FEDA approves local business loans


FAIRMONT– The Fairmont Economic Development Authority met Tuesday evening due to a city council training session Monday evening. On Tuesday the board heard that several local businesses had applied for a CARES Act Loan.

In March of 2020, at the start of the pandemic, the Coronavirus Aid, Relief and Economic Security Act was signed into law. As a result, FEDA received $610,000 in revolving loan funds to help local small businesses, non-profits and individuals.

At the last FEDA meeting, Economic Development Coordinator Linsey Preuss had told the board that 15 local businesses had applied for and received the loan, but that the deadline to spend the money is July 2022 and there was still over $200,0000. She asked the board if it thought the maximum should be raised from $25,000 to $75,000 and the board approved it.

On Tuesday Preuss shared there were three loan requests to consider.

“I had to do zero advertising. There was an article in the newspaper and my phone was ringing. I did no outreach whatsoever,” Preuss said.

The three businesses that applied were D&R Repair, Serenity Salon and Cutting Edge Fitness of Fairmont.

Preuss asked the board if the loan term would be $75,000 at zero percent for five years like the current program, or a longer term and they can ask for some interest over time. Ultimately they decided to go with zero percent for a seven year term.

Board member Mike Wubbena shared that they asked for information on what the businesses that applied for a loan would be using the money on. The board approved all three loan requests.

Moving to other matters, Preuss shared that she had been informed of a grant opportunity through the Federal EDA, which uses ARPA funds.

“I’ve been talking with the city of Blue Earth and they’ve been asking us a lot about our workforce recruitment and retention,” Preuss said.

She reminded the board about Fairmont Area Life and the targeted ads toward the metro and said the city of Blue Earth was interested in that,

“Region Nine actually came to us and said there’s a grant opportunity where they will pay up to 80 percent of the total project cost,” Preuss said.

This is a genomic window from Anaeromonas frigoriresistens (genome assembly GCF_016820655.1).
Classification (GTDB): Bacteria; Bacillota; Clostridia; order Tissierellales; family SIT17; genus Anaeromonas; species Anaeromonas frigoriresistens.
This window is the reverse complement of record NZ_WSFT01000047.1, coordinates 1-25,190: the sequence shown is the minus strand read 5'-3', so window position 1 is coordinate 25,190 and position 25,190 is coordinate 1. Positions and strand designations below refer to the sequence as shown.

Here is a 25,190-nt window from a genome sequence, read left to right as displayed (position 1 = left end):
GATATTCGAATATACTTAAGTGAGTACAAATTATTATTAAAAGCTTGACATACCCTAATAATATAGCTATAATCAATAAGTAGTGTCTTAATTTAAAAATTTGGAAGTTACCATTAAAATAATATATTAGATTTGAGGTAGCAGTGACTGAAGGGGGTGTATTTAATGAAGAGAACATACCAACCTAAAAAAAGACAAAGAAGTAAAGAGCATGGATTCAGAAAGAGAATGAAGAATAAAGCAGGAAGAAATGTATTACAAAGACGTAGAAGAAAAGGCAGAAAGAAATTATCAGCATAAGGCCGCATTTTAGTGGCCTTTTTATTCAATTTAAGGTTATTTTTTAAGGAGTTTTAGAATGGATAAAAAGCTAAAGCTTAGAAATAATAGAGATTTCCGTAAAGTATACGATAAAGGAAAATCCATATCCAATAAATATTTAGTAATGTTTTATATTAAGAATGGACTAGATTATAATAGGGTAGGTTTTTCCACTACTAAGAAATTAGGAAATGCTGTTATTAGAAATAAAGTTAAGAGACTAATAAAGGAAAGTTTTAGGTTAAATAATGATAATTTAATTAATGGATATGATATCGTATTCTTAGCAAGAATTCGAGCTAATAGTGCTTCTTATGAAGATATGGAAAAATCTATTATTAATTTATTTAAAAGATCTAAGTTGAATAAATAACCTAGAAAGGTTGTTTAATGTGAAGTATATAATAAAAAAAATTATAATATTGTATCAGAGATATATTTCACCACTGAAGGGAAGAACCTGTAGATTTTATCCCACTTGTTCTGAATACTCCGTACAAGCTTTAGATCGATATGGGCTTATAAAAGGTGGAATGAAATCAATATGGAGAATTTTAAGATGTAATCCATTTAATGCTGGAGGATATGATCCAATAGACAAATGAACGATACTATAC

The total project cost is around $1.3 million but Preuss said they could hire for someone for five years as an economic recovery coordinator and not have to pay anything for it.

Preuss shared more about the possibilities of the position and said that all of the work would be done both in Fairmont and Blue Earth because that strengthens the application by covering two cities.

“It sounds really exciting and something we could work for,” Preuss said.

Members of the board asked Preuss several more questions about the process and the position. Member Aaron Speltz asked if there would be ads aiming to bring people to Fairmont, Blue Earth, or to the general area. Preuss said to the general area.

“There will probably be some benefit to the other communities if someone moves here and they want to live in welcome and work here,” said member Chantill Kahler Royer.

Ultimately the board was on board with the idea and encouraged Preuss to pursue it. She said that economic development has turned into a lot of workforce development and that this will allow her to focus more on her work while addressing another need.

“If this goes successfully, the way it should, it proves we have the need for this,” said member Michele Miller.

In other news:

— The board received an update on the Request for Proposals for White Tail Ridge. At the November meeting, the board had approved Preuss to draft an RFP to develop eight residential lots in White Tail Ridge. On Tuesday Preuss shared that there’s been a healthy amount of interest and that she’s received several inquiries. She said RFPs are due March 3.

— Preuss provided an update on the Fairmont Area Succession Planning Project and said they plan to have two 90-minute sessions which will include conversations with local businesses that have bought and sold businesses in the past to share what worked for them and what didn’t.

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